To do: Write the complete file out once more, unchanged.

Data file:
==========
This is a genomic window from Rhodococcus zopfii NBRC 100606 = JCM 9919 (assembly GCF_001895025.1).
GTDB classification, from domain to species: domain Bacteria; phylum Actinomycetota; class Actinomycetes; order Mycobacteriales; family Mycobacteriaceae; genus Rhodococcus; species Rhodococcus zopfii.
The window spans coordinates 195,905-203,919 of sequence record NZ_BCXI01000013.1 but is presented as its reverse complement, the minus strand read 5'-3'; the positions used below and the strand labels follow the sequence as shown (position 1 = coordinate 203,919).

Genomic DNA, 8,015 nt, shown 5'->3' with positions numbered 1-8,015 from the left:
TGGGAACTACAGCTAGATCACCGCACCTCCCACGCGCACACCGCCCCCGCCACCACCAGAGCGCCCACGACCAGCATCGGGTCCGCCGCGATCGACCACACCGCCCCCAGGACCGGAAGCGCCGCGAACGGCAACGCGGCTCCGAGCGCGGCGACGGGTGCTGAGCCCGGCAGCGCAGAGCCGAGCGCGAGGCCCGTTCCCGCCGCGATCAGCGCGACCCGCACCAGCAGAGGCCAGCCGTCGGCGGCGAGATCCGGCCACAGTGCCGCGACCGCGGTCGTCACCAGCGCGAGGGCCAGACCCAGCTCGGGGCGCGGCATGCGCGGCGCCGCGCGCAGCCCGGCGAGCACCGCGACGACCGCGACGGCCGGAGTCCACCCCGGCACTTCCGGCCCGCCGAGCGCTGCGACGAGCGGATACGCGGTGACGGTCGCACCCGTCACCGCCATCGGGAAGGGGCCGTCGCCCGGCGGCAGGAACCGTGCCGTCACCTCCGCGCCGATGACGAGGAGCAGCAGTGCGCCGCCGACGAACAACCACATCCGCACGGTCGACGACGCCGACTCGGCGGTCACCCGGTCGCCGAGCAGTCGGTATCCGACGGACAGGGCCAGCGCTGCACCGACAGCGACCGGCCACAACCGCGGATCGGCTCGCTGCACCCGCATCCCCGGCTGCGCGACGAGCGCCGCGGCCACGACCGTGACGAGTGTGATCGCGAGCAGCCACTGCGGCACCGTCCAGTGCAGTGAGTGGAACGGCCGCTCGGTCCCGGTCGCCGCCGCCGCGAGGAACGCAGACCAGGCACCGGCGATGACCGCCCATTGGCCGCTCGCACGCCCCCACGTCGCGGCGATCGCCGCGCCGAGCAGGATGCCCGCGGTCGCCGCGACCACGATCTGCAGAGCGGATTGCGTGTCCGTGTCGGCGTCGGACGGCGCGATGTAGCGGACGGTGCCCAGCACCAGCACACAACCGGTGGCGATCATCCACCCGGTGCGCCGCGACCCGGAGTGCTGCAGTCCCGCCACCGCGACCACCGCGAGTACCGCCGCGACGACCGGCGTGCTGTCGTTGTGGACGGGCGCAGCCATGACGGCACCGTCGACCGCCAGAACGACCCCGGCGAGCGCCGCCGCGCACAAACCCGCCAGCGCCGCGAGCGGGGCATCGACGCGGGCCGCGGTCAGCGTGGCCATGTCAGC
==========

This is a genomic window from Rhodococcus zopfii NBRC 100606 = JCM 9919 (assembly GCF_001895025.1).
GTDB classification, from domain to species: domain Bacteria; phylum Actinomycetota; class Actinomycetes; order Mycobacteriales; family Mycobacteriaceae; genus Rhodococcus; species Rhodococcus zopfii.
The window spans coordinates 195,905-203,919 of sequence record NZ_BCXI01000013.1 but is presented as its reverse complement, the minus strand read 5'-3'; the positions used below and the strand labels follow the sequence as shown (position 1 = coordinate 203,919).

Genomic DNA, 8,015 nt, shown 5'->3' with positions numbered 1-8,015 from the left:
TGGGAACTACAGCTAGATCACCGCACCTCCCACGCGCACACCGCCCCCGCCACCACCAGAGCGCCCACGACCAGCATCGGGTCCGCCGCGATCGACCACACCGCCCCCAGGACCGGAAGCGCCGCGAACGGCAACGCGGCTCCGAGCGCGGCGACGGGTGCTGAGCCCGGCAGCGCAGAGCCGAGCGCGAGGCCCGTTCCCGCCGCGATCAGCGCGACCCGCACCAGCAGAGGCCAGCCGTCGGCGGCGAGATCCGGCCACAGTGCCGCGACCGCGGTCGTCACCAGCGCGAGGGCCAGACCCAGCTCGGGGCGCGGCATGCGCGGCGCCGCGCGCAGCCCGGCGAGCACCGCGACGACCGCGACGGCCGGAGTCCACCCCGGCACTTCCGGCCCGCCGAGCGCTGCGACGAGCGGATACGCGGTGACGGTCGCACCCGTCACCGCCATCGGGAAGGGGCCGTCGCCCGGCGGCAGGAACCGTGCCGTCACCTCCGCGCCGATGACGAGGAGCAGCAGTGCGCCGCCGACGAACAACCACATCCGCACGGTCGACGACGCCGACTCGGCGGTCACCCGGTCGCCGAGCAGTCGGTATCCGACGGACAGGGCCAGCGCTGCACCGACAGCGACCGGCCACAACCGCGGATCGGCTCGCTGCACCCGCATCCCCGGCTGCGCGACGAGCGCCGCGGCCACGACCGTGACGAGTGTGATCGCGAGCAGCCACTGCGGCACCGTCCAGTGCAGTGAGTGGAACGGCCGCTCGGTCCCGGTCGCCGCCGCCGCGAGGAACGCAGACCAGGCACCGGCGATGACCGCCCATTGGCCGCTCGCACGCCCCCACGTCGCGGCGATCGCCGCGCCGAGCAGGATGCCCGCGGTCGCCGCGACCACGATCTGCAGAGCGGATTGCGTGTCCGTGTCGGCGTCGGACGGCGCGATGTAGCGGACGGTGCCCAGCACCAGCACACAACCGGTGGCGATCATCCACCCGGTGCGCCGCGACCCGGAGTGCTGCAGTCCCGCCACCGCGACCACCGCGAGTACCGCCGCGACGACCGGCGTGCTGTCGTTGTGGACGGGCGCAGCCATGACGGCACCGTCGACCGCCAGAACGACCCCGGCGAGCGCCGCCGCGCACAAACCCGCCAGCGCCGCGAGCGGGGCATCGACGCGGGCCGCGGTCAGCGTGGCCATGTCAGC